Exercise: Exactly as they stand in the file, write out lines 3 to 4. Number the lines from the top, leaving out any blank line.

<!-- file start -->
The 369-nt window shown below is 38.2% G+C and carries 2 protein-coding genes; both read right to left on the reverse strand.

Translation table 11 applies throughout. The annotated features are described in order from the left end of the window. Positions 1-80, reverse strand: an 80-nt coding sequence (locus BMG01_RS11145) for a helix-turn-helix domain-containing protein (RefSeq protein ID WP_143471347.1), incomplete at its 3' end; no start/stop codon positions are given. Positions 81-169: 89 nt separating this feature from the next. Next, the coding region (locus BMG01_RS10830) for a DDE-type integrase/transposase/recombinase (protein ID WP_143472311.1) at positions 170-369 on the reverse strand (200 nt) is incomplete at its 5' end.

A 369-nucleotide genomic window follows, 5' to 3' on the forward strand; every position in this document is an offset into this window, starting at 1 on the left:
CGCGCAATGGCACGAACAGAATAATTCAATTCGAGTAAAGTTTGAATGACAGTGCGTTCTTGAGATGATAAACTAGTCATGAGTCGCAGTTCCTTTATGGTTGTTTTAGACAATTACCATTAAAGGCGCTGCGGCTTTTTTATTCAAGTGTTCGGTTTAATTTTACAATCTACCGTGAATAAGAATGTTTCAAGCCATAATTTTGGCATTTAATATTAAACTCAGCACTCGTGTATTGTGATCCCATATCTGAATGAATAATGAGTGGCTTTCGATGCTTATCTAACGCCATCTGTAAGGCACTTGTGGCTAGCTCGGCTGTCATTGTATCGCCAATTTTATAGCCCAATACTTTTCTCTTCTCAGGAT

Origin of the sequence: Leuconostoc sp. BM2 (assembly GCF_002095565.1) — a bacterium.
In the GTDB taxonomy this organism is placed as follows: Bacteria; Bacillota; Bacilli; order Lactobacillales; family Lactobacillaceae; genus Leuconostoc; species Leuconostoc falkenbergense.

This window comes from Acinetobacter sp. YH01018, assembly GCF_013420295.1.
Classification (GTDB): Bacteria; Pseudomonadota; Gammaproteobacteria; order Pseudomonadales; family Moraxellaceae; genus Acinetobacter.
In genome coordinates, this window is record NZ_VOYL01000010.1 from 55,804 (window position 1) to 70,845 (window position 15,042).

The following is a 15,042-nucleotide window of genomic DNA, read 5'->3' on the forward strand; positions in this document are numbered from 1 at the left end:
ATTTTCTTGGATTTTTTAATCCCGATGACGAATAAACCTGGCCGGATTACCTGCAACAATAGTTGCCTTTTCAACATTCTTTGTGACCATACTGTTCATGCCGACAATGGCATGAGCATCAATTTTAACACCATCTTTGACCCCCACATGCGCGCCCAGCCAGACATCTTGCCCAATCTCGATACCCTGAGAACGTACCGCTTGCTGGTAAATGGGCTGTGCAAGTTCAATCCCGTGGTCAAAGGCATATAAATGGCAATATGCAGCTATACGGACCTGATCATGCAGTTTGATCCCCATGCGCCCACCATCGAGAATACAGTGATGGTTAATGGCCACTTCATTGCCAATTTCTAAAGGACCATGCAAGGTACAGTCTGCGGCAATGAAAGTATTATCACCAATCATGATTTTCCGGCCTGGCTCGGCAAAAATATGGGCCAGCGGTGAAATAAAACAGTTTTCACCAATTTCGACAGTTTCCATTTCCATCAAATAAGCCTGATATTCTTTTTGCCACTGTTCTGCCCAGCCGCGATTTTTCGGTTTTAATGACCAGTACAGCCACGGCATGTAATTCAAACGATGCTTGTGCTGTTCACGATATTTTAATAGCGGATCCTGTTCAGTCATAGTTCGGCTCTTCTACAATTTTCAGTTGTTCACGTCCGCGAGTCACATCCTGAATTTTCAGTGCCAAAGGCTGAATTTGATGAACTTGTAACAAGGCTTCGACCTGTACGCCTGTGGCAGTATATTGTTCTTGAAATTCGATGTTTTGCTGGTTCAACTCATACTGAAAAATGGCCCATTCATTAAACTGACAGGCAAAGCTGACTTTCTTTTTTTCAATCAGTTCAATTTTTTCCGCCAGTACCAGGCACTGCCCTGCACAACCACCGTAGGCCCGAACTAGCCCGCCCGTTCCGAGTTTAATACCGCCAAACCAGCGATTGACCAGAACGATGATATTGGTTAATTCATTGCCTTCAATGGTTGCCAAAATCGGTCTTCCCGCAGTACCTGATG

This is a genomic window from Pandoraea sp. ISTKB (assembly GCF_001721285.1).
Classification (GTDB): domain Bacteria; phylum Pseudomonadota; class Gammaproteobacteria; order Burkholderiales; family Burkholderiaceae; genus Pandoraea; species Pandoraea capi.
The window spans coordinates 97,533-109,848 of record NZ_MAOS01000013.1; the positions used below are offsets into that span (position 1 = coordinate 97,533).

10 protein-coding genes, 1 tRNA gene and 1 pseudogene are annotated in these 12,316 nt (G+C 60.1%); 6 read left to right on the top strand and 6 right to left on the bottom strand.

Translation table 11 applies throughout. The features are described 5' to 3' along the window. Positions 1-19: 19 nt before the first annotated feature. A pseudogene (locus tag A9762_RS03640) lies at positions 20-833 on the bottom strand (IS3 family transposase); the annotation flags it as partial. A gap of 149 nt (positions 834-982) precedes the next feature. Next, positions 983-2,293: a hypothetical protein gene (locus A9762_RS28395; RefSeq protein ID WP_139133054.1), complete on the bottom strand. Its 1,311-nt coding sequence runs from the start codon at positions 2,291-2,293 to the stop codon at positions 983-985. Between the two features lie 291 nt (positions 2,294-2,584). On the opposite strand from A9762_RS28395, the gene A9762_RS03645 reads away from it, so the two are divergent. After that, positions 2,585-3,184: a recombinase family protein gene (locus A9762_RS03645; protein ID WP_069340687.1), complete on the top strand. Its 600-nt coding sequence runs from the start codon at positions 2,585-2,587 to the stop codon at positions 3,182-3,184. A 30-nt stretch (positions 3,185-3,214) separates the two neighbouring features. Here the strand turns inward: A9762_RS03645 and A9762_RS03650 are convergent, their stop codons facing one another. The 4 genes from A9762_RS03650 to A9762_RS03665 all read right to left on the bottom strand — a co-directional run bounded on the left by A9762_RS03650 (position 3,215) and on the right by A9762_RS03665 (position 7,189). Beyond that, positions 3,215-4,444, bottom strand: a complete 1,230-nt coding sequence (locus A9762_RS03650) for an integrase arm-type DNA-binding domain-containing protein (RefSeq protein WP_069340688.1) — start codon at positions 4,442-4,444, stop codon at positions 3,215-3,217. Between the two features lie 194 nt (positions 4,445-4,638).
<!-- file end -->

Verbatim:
A 369-nucleotide genomic window follows, 5' to 3' on the forward strand; every position in this document is an offset into this window, starting at 1 on the left:
CGCGCAATGGCACGAACAGAATAATTCAATTCGAGTAAAGTTTGAATGACAGTGCGTTCTTGAGATGATAAACTAGTCATGAGTCGCAGTTCCTTTATGGTTGTTTTAGACAATTACCATTAAAGGCGCTGCGGCTTTTTTATTCAAGTGTTCGGTTTAATTTTACAATCTACCGTGAATAAGAATGTTTCAAGCCATAATTTTGGCATTTAATATTAAACTCAGCACTCGTGTATTGTGATCCCATATCTGAATGAATAATGAGTGGCTTTCGATGCTTATCTAACGCCATCTGTAAGGCACTTGTGGCTAGCTCGGCTGTCATTGTATCGCCAATTTTATAGCCCAATACTTTTCTCTTCTCAGGAT